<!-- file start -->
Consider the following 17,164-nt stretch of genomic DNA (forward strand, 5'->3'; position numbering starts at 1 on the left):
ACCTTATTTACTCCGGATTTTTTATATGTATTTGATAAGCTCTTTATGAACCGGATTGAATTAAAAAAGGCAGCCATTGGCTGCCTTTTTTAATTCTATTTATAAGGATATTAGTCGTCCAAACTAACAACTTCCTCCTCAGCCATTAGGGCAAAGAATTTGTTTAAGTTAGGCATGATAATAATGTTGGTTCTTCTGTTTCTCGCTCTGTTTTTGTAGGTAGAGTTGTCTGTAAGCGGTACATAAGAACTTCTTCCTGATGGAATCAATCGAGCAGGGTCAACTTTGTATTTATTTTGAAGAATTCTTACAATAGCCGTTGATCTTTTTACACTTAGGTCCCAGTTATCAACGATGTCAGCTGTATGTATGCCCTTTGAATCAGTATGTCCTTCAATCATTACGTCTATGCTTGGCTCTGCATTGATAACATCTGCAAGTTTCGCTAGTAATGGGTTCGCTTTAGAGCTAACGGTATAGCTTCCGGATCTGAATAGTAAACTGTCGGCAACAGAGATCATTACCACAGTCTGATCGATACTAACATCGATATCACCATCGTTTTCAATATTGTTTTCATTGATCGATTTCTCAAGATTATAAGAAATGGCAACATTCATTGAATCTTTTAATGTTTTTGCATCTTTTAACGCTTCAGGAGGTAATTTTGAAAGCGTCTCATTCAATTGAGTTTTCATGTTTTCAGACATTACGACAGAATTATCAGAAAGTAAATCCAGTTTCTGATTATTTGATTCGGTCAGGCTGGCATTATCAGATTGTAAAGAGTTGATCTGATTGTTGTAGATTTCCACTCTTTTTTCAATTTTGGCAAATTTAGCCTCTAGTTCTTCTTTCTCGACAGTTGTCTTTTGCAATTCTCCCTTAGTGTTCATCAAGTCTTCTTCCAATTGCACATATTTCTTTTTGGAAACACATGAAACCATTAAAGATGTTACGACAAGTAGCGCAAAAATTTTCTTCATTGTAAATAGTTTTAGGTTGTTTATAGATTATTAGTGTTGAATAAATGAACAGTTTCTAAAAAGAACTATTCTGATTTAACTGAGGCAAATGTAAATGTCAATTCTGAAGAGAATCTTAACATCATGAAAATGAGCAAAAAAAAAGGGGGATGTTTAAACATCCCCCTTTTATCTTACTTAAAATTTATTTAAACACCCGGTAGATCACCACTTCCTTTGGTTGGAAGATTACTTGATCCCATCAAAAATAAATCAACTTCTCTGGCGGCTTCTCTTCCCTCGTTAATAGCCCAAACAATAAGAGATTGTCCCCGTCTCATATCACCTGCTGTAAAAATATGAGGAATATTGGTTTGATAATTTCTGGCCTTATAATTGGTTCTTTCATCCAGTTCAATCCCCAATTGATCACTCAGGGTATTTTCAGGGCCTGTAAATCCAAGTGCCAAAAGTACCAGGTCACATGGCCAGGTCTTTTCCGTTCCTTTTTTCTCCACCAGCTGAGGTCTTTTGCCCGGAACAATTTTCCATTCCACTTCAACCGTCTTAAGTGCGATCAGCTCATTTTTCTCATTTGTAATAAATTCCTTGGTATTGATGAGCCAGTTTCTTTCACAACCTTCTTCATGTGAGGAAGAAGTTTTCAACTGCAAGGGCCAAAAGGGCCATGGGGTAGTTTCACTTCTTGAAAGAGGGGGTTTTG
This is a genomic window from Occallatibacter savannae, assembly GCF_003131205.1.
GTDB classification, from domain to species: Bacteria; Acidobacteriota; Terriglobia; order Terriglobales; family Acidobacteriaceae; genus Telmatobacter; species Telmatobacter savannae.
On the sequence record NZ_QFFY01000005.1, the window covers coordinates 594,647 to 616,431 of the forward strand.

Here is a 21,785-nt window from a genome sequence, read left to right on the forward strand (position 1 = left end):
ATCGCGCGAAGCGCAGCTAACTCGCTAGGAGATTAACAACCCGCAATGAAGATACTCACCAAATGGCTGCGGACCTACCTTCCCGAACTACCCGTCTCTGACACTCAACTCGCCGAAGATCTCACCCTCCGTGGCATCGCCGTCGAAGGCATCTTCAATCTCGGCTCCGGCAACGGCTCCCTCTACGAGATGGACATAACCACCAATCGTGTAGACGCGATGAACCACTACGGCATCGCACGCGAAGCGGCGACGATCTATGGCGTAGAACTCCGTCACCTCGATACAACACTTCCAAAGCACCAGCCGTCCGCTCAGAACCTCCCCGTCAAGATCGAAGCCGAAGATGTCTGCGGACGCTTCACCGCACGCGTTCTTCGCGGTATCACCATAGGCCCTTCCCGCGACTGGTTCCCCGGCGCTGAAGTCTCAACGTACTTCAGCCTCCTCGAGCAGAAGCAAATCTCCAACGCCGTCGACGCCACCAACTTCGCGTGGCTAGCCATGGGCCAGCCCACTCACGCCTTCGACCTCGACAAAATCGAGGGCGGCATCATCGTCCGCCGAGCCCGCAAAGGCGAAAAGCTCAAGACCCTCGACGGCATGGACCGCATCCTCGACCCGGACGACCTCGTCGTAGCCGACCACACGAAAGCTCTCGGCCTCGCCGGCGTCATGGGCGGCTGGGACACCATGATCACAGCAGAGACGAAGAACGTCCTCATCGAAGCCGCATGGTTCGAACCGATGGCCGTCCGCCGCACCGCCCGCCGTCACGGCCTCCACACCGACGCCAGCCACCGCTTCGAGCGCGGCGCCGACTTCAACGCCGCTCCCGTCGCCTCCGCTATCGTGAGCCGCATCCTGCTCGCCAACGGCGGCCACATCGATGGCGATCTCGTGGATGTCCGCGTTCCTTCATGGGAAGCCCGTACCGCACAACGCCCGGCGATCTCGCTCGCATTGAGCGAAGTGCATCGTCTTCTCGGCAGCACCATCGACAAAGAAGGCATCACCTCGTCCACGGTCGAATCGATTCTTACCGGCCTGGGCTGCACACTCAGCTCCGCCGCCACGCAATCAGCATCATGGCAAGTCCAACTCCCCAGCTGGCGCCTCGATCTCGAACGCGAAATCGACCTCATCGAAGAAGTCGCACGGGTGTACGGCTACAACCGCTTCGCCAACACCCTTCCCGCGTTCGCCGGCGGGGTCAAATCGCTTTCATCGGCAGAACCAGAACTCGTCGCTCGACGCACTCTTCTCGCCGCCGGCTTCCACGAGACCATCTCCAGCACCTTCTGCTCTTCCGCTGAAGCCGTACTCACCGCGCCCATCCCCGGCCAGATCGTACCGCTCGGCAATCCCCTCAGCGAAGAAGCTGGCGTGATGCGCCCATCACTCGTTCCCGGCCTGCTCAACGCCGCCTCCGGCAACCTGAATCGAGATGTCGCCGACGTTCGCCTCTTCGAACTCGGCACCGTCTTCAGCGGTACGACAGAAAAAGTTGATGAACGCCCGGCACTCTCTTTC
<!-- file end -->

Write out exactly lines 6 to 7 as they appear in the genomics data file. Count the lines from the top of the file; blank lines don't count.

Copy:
Here is a 21,785-nt window from a genome sequence, read left to right on the forward strand (position 1 = left end):
ATCGCGCGAAGCGCAGCTAACTCGCTAGGAGATTAACAACCCGCAATGAAGATACTCACCAAATGGCTGCGGACCTACCTTCCCGAACTACCCGTCTCTGACACTCAACTCGCCGAAGATCTCACCCTCCGTGGCATCGCCGTCGAAGGCATCTTCAATCTCGGCTCCGGCAACGGCTCCCTCTACGAGATGGACATAACCACCAATCGTGTAGACGCGATGAACCACTACGGCATCGCACGCGAAGCGGCGACGATCTATGGCGTAGAACTCCGTCACCTCGATACAACACTTCCAAAGCACCAGCCGTCCGCTCAGAACCTCCCCGTCAAGATCGAAGCCGAAGATGTCTGCGGACGCTTCACCGCACGCGTTCTTCGCGGTATCACCATAGGCCCTTCCCGCGACTGGTTCCCCGGCGCTGAAGTCTCAACGTACTTCAGCCTCCTCGAGCAGAAGCAAATCTCCAACGCCGTCGACGCCACCAACTTCGCGTGGCTAGCCATGGGCCAGCCCACTCACGCCTTCGACCTCGACAAAATCGAGGGCGGCATCATCGTCCGCCGAGCCCGCAAAGGCGAAAAGCTCAAGACCCTCGACGGCATGGACCGCATCCTCGACCCGGACGACCTCGTCGTAGCCGACCACACGAAAGCTCTCGGCCTCGCCGGCGTCATGGGCGGCTGGGACACCATGATCACAGCAGAGACGAAGAACGTCCTCATCGAAGCCGCATGGTTCGAACCGATGGCCGTCCGCCGCACCGCCCGCCGTCACGGCCTCCACACCGACGCCAGCCACCGCTTCGAGCGCGGCGCCGACTTCAACGCCGCTCCCGTCGCCTCCGCTATCGTGAGCCGCATCCTGCTCGCCAACGGCGGCCACATCGATGGCGATCTCGTGGATGTCCGCGTTCCTTCATGGGAAGCCCGTACCGCACAACGCCCGGCGATCTCGCTCGCATTGAGCGAAGTGCATCGTCTTCTCGGCAGCACCATCGACAAAGAAGGCATCACCTCGTCCACGGTCGAATCGATTCTTACCGGCCTGGGCTGCACACTCAGCTCCGCCGCCACGCAATCAGCATCATGGCAAGTCCAACTCCCCAGCTGGCGCCTCGATCTCGAACGCGAAATCGACCTCATCGAAGAAGTCGCACGGGTGTACGGCTACAACCGCTTCGCCAACACCCTTCCCGCGTTCGCCGGCGGGGTCAAATCGCTTTCATCGGCAGAACCAGAACTCGTCGCTCGACGCACTCTTCTCGCCGCCGGCTTCCACGAGACCATCTCCAGCACCTTCTGCTCTTCCGCTGAAGCCGTACTCACCGCGCCCATCCCCGGCCAGATCGTACCGCTCGGCAATCCCCTCAGCGAAGAAGCTGGCGTGATGCGCCCATCACTCGTTCCCGGCCTGCTCAACGCCGCCTCCGGCAACCTGAATCGAGATGTCGCCGACGTTCGCCTCTTCGAACTCGGCACCGTCTTCAGCGGTACGACAGAAAAAGTTGATGAACGCCCGGCACTCTCTTTC